The tale of Master Oryctolagus Cuniculus
With only about a year to live (the average age for a wild rabbit) Master Oryctolagus Cuniculus, had to make the most of things. So every day, at the crack of dawn he’d leave his underground burrow via a maze of tunnels, to go to school and learn everything he could.
Master Oryctolagus (for short) loved history and today was all about the Romans.
‘They came to England a long time ago,’ said the teacher, a very stern looking rabbit with lopsided glasses and a twitchy nose, ‘and in their luggage were rabbits!’
‘Rabbits?’ said one little kit (baby rabbit). ‘Why did they have rabbits?’
‘To eat them of course,’ said the teacher and the little rabbits held their breath. ‘But many years later, the Romans left England and there were no more rabbits.’ The young bunnies breathed again.
‘Then the Normans brought them back to England!’ said Master Oryctolagus grinning. ‘And some of them escaped and took over the country!’ All the rabbits laughed. with the exception of the teacher.
The teacher frowned and his nose twitched and he was about to say something when a sudden thump came from just outside the door. Now all rabbits know that this is a sign of danger.
‘We must be silent and hide in the corner,’ said the teacher so Master Oryctolagus and the kits ran and hid themselves.
‘Do you think it’s a fox or a stoat or a buzzard?’ said one wee rabbit.
‘Hush!’ whispered the teacher, ‘it could be anything!’
‘I hope it’s not a man with a gun,’ thought Master Oryctolagus. That was how his mother died and his father too.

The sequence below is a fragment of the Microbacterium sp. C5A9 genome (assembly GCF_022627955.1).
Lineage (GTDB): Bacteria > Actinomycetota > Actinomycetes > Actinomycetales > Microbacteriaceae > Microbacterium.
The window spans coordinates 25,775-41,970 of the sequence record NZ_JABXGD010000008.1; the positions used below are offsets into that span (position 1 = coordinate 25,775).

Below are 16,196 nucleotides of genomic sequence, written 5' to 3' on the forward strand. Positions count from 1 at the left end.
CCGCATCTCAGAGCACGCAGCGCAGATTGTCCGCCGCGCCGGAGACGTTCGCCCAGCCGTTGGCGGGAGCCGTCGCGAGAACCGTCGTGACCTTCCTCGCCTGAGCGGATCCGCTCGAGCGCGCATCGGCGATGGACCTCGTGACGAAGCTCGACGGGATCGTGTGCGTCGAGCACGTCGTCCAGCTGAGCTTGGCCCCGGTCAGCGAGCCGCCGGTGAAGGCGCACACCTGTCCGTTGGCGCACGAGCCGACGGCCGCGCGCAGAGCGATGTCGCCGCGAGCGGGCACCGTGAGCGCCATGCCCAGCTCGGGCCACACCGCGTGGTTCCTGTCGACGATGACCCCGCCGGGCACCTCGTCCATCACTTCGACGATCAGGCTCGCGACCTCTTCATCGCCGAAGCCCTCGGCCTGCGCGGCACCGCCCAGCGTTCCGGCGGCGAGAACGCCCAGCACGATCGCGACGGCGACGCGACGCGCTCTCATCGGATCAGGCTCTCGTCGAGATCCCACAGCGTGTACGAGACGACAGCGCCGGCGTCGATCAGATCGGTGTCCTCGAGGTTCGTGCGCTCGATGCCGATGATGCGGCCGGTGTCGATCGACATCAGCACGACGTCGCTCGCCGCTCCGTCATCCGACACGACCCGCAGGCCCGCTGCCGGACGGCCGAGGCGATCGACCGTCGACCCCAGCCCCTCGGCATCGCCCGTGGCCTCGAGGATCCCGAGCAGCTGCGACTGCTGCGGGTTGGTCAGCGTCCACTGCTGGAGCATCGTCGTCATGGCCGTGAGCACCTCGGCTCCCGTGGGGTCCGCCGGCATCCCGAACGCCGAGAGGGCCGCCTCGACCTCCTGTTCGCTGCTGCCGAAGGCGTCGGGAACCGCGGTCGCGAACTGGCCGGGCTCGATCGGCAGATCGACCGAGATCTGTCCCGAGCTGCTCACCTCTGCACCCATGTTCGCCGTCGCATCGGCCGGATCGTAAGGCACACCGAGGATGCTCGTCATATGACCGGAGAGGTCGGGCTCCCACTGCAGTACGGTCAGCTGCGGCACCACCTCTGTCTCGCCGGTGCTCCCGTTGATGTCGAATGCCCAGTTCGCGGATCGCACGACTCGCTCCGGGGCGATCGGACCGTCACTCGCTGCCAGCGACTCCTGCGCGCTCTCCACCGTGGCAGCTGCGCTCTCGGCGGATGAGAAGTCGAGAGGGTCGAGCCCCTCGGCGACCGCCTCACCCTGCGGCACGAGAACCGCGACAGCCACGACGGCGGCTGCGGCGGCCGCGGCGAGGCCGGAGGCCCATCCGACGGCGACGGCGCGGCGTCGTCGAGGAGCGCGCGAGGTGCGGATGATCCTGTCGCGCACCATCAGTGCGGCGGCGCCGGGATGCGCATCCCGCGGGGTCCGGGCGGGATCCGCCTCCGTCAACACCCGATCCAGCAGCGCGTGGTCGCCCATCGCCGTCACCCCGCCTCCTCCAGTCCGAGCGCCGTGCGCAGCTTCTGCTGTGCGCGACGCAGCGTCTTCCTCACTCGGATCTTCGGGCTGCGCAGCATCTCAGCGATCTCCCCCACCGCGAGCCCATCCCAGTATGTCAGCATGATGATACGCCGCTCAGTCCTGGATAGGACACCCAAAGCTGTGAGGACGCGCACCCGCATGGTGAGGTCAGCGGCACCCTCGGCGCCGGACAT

Without warning, Master Oryctolagus felt something warm on his head and he turned sharply around. It was Fern, the new girl in the burrow. ‘It will be ok,’ she said sweetly and he noticed she had the longest eye lashes he had ever seen. His tummy went all strange and he forgot the danger they were in.
Moments later they had the all clear. It was nothing more than some innocent people walking by. Not all humans were out to get them. So they settled down to a lunch of grass and plants, topped with some of their faeces which gave them extra nourishment (by the way, this process is known as refection). And all the while, Fern and Master Oryctolagus looked into each other’s eyes.
The following morning at dawn, the two young rabbits played in the woodlands before school. They ran and jumped in the air, twisting their bodies and flicking their feet. They were very happy bunnies indeed!